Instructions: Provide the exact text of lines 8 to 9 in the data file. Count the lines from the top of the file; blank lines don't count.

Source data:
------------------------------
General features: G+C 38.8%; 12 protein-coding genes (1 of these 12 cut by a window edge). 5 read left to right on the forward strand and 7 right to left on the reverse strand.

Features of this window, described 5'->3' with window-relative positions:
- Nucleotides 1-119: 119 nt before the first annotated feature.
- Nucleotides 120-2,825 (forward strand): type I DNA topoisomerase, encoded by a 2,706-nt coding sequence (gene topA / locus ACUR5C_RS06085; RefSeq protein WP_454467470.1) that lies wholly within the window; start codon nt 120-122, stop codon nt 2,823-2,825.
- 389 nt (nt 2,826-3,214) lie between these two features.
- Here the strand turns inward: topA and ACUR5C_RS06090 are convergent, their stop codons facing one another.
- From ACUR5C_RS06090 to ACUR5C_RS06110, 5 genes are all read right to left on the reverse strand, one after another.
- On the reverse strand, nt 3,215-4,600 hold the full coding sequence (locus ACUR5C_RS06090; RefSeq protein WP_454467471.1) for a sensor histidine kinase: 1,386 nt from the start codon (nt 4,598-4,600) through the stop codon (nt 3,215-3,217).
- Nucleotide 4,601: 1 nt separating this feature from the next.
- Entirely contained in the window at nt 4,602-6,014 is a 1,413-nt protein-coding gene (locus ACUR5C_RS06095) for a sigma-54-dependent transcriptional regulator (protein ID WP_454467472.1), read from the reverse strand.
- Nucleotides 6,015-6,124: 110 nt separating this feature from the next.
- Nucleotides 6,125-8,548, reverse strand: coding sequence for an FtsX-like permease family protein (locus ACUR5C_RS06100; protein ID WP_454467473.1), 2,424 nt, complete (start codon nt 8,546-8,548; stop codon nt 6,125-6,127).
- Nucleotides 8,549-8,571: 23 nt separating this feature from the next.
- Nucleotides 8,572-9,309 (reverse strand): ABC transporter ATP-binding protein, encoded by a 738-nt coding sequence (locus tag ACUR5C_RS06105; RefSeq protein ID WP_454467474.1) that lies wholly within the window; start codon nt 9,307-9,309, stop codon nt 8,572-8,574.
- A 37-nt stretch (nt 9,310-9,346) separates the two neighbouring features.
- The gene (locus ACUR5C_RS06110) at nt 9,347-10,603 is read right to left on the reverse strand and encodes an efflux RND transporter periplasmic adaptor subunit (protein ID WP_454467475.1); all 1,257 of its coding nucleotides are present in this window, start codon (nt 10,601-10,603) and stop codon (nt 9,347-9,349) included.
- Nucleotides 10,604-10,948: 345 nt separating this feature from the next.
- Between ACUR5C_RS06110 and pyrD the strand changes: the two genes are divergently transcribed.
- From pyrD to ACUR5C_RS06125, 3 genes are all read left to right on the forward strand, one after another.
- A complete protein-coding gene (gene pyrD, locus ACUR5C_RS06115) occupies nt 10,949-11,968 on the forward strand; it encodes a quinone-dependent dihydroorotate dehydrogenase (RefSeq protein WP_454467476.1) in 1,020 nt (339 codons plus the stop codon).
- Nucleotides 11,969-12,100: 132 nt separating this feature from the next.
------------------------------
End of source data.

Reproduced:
- On the reverse strand, nt 3,215-4,600 hold the full coding sequence (locus ACUR5C_RS06090; RefSeq protein WP_454467471.1) for a sensor histidine kinase: 1,386 nt from the start codon (nt 4,598-4,600) through the stop codon (nt 3,215-3,217).
- Nucleotide 4,601: 1 nt separating this feature from the next.